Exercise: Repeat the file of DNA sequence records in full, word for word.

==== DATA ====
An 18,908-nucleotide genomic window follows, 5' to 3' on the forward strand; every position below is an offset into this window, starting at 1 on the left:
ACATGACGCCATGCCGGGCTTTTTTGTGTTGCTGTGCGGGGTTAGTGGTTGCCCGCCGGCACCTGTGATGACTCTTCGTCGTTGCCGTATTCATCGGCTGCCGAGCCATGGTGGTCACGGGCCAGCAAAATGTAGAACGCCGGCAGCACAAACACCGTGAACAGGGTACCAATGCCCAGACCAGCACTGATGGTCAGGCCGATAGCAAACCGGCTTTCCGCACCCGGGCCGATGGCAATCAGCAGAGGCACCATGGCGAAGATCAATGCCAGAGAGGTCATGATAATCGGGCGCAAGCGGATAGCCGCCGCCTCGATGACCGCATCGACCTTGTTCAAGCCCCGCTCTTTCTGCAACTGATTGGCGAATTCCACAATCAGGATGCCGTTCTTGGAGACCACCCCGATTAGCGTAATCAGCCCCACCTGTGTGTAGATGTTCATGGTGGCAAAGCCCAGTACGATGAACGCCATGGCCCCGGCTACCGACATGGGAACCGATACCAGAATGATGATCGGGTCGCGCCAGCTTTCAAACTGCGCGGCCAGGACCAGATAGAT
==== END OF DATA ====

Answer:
An 18,908-nucleotide genomic window follows, 5' to 3' on the forward strand; every position below is an offset into this window, starting at 1 on the left:
ACATGACGCCATGCCGGGCTTTTTTGTGTTGCTGTGCGGGGTTAGTGGTTGCCCGCCGGCACCTGTGATGACTCTTCGTCGTTGCCGTATTCATCGGCTGCCGAGCCATGGTGGTCACGGGCCAGCAAAATGTAGAACGCCGGCAGCACAAACACCGTGAACAGGGTACCAATGCCCAGACCAGCACTGATGGTCAGGCCGATAGCAAACCGGCTTTCCGCACCCGGGCCGATGGCAATCAGCAGAGGCACCATGGCGAAGATCAATGCCAGAGAGGTCATGATAATCGGGCGCAAGCGGATAGCCGCCGCCTCGATGACCGCATCGACCTTGTTCAAGCCCCGCTCTTTCTGCAACTGATTGGCGAATTCCACAATCAGGATGCCGTTCTTGGAGACCACCCCGATTAGCGTAATCAGCCCCACCTGTGTGTAGATGTTCATGGTGGCAAAGCCCAGTACGATGAACGCCATGGCCCCGGCTACCGACATGGGAACCGATACCAGAATGATGATCGGGTCGCGCCAGCTTTCAAACTGCGCGGCCAGGACCAGATAGAT